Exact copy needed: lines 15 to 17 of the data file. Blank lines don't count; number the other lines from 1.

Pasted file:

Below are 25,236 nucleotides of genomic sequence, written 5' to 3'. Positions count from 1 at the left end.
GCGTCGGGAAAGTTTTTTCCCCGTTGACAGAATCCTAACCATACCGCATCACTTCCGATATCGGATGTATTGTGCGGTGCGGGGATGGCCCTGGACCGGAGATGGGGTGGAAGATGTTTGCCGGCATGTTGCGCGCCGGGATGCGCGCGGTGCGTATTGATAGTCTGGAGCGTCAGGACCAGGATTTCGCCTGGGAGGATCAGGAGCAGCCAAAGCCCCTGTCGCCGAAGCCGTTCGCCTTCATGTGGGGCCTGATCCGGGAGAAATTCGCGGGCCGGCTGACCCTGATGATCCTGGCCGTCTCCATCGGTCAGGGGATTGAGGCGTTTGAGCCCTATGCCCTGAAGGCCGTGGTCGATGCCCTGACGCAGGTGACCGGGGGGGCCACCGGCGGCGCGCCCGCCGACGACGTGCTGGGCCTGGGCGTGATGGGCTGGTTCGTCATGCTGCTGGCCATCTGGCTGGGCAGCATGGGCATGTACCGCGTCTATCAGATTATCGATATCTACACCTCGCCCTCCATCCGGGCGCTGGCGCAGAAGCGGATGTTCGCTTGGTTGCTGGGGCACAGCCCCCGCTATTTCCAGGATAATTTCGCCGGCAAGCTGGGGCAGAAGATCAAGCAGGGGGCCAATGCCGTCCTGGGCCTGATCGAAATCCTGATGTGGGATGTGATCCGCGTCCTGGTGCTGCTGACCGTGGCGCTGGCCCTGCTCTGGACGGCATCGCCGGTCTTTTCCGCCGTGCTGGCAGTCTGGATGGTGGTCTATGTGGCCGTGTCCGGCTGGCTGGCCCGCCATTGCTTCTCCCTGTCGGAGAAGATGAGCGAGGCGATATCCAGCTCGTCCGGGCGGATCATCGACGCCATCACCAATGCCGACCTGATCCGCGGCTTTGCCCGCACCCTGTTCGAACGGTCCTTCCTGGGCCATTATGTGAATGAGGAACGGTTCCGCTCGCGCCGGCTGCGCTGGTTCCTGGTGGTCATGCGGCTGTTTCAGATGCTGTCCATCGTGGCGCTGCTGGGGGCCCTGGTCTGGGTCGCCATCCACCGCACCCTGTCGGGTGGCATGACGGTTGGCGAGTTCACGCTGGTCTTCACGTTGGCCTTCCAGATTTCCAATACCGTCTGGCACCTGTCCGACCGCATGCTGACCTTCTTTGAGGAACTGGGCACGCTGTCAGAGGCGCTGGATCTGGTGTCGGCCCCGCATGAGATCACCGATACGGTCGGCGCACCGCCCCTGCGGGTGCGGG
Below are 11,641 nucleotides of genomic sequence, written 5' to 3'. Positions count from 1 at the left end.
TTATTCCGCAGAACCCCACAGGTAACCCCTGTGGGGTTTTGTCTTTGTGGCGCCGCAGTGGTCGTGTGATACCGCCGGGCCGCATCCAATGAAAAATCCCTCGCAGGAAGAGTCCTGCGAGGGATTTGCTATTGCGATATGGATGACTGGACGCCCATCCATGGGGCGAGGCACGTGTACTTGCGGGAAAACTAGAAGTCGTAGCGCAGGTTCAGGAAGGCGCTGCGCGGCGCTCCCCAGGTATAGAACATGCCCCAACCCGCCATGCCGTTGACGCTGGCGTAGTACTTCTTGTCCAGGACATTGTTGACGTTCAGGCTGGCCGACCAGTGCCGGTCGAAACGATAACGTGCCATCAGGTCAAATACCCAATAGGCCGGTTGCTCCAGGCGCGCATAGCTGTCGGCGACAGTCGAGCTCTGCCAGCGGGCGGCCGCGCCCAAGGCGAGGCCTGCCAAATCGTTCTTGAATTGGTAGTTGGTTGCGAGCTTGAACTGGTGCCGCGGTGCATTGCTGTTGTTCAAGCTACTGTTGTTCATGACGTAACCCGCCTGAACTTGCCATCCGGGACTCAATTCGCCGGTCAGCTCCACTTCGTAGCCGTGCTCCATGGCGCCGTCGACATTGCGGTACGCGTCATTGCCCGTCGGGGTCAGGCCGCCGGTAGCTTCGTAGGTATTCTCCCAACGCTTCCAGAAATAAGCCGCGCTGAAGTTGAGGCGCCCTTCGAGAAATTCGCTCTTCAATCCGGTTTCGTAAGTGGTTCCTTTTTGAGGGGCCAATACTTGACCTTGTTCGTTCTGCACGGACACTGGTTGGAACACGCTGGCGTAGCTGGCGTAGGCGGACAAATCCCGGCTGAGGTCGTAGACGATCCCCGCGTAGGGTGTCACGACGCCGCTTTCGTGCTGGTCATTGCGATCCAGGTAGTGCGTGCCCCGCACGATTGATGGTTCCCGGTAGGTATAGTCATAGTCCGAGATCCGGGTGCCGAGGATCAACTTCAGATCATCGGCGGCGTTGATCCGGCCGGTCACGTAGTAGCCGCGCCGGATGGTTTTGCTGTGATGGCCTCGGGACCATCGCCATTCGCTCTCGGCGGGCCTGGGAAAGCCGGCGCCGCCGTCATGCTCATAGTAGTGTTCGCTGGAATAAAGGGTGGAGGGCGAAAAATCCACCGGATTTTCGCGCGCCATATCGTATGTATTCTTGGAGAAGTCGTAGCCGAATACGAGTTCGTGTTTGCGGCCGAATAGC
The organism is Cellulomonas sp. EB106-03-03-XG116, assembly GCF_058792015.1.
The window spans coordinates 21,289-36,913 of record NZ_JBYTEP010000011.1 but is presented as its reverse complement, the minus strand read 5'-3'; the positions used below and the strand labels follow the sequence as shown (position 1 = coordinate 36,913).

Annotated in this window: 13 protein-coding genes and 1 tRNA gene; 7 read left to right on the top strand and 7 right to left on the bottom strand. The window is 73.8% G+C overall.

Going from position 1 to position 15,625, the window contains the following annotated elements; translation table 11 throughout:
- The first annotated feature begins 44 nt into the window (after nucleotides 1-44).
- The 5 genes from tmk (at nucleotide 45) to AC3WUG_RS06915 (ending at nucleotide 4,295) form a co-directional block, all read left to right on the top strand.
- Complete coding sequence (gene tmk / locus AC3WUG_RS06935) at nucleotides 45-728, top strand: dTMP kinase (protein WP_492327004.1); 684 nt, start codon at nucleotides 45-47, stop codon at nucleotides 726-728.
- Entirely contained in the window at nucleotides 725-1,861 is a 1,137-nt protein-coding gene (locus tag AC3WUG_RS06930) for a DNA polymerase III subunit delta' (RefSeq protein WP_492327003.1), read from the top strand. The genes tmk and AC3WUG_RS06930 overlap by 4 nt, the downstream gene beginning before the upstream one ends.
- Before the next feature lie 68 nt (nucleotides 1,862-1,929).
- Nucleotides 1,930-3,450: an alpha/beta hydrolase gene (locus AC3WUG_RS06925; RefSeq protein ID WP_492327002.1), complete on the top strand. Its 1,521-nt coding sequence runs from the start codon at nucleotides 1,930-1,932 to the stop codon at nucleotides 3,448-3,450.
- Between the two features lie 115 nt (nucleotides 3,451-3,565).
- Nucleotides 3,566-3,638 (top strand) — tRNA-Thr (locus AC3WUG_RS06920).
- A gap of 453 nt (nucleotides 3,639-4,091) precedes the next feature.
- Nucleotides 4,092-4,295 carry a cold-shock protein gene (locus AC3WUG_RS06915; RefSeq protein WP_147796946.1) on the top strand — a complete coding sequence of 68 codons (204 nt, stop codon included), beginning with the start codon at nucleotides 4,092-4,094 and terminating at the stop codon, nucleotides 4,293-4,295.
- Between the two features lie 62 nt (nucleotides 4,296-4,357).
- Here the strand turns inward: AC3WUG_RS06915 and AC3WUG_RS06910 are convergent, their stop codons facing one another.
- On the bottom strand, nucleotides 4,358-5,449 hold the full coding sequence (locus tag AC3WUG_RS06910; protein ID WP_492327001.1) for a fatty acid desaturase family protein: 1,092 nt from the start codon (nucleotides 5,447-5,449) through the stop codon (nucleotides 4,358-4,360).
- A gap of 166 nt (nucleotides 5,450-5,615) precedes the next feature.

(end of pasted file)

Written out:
- Between the two features lie 115 nt (nucleotides 3,451-3,565).
- Nucleotides 3,566-3,638 (top strand) — tRNA-Thr (locus AC3WUG_RS06920).
- A gap of 453 nt (nucleotides 3,639-4,091) precedes the next feature.